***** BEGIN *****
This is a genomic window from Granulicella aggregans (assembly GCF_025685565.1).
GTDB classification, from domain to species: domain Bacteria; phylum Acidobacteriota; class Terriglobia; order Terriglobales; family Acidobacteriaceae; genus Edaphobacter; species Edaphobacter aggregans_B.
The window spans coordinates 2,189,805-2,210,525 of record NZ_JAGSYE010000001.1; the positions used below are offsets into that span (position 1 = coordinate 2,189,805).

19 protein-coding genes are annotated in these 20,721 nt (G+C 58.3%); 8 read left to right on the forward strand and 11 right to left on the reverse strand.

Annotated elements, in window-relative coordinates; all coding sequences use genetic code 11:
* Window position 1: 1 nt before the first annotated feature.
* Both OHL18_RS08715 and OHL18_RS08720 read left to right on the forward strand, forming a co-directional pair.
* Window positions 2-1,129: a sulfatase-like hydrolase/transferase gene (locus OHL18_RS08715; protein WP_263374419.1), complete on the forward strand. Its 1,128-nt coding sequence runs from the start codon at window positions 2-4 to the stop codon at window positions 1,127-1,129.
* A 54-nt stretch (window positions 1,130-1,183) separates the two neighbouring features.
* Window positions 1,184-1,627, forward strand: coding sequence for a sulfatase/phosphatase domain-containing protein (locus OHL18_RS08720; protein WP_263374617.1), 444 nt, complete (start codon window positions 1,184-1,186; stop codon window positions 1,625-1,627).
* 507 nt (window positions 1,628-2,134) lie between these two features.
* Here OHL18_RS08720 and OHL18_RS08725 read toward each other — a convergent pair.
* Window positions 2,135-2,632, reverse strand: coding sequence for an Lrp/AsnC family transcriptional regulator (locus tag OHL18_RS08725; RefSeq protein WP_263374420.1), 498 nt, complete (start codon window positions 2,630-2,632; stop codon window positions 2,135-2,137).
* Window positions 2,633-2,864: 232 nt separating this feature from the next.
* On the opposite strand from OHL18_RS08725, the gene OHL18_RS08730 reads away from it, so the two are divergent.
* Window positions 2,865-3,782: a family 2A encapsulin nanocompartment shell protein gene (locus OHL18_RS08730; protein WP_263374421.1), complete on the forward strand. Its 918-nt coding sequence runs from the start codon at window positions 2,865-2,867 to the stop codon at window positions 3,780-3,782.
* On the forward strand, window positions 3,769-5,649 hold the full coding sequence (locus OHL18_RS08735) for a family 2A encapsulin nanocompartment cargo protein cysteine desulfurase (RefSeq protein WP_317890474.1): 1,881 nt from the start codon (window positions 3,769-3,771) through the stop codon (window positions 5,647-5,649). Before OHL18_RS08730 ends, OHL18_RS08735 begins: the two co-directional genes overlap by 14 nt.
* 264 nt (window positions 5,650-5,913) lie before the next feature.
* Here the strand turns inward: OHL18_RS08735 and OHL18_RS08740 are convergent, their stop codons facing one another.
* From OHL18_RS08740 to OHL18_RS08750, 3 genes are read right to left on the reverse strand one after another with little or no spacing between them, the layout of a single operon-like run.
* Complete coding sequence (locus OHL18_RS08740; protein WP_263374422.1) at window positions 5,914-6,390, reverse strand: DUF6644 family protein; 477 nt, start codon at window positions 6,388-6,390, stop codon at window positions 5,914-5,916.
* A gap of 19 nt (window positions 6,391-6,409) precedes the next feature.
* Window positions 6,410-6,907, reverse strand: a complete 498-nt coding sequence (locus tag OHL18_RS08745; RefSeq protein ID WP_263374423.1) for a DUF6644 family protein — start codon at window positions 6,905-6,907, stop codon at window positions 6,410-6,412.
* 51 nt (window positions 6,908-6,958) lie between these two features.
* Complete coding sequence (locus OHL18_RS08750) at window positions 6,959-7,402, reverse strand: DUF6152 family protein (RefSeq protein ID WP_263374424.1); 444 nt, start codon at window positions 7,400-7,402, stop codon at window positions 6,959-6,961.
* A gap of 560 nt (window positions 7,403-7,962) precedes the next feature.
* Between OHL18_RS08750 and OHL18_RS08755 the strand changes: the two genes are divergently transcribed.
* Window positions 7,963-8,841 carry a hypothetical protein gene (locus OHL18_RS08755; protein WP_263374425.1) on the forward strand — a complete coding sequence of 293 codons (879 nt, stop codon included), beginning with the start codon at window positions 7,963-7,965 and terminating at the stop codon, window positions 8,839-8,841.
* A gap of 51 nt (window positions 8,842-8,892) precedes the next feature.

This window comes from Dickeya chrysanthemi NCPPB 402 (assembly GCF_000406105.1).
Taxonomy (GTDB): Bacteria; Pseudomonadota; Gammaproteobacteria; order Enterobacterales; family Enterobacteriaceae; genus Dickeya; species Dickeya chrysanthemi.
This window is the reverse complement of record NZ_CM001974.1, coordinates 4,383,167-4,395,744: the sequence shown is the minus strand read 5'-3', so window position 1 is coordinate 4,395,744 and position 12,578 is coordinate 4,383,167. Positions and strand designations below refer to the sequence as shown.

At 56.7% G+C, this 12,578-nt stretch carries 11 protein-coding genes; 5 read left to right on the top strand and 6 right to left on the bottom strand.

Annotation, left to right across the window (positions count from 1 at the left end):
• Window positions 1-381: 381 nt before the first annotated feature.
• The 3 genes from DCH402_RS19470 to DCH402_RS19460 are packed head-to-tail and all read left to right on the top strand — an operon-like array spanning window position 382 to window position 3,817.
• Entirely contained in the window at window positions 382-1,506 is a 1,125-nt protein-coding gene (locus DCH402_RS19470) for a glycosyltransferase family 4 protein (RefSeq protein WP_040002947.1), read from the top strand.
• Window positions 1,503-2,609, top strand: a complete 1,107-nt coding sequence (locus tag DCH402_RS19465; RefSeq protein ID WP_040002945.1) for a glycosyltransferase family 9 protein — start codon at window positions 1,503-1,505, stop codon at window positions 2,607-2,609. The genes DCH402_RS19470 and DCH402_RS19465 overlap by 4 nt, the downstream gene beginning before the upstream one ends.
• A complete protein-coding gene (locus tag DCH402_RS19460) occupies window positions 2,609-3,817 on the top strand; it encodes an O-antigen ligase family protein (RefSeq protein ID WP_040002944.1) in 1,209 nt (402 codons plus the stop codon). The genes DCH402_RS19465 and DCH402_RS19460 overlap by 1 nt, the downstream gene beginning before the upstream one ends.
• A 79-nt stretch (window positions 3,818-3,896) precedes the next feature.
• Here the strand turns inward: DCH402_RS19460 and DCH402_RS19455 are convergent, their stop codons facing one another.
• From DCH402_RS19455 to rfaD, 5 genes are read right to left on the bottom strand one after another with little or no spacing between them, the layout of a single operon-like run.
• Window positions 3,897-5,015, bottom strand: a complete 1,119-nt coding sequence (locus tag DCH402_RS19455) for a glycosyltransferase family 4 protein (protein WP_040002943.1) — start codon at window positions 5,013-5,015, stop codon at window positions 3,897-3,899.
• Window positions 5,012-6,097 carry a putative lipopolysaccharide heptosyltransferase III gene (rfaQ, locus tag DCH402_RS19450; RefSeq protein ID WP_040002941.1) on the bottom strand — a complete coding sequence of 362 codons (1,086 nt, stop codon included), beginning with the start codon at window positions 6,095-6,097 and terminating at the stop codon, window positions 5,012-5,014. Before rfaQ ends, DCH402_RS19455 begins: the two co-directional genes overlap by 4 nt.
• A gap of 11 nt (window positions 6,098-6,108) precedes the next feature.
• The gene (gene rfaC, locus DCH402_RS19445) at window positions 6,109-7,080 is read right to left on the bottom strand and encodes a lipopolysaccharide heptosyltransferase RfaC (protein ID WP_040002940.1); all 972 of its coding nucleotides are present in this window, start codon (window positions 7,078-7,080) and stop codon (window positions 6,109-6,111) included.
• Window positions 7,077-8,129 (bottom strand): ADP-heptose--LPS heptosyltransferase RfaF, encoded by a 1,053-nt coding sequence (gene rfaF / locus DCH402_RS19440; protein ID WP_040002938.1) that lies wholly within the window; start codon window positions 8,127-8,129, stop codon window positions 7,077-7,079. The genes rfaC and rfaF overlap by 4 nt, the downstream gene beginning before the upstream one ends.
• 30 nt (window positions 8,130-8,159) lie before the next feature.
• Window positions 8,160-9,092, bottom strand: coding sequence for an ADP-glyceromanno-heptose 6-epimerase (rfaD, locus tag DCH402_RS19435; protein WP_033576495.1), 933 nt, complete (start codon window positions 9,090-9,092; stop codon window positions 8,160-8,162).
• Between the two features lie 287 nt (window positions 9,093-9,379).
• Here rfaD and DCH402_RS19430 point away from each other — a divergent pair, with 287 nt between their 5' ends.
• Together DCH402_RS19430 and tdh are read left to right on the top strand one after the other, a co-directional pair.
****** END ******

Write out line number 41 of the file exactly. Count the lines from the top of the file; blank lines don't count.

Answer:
• Here the strand turns inward: DCH402_RS19460 and DCH402_RS19455 are convergent, their stop codons facing one another.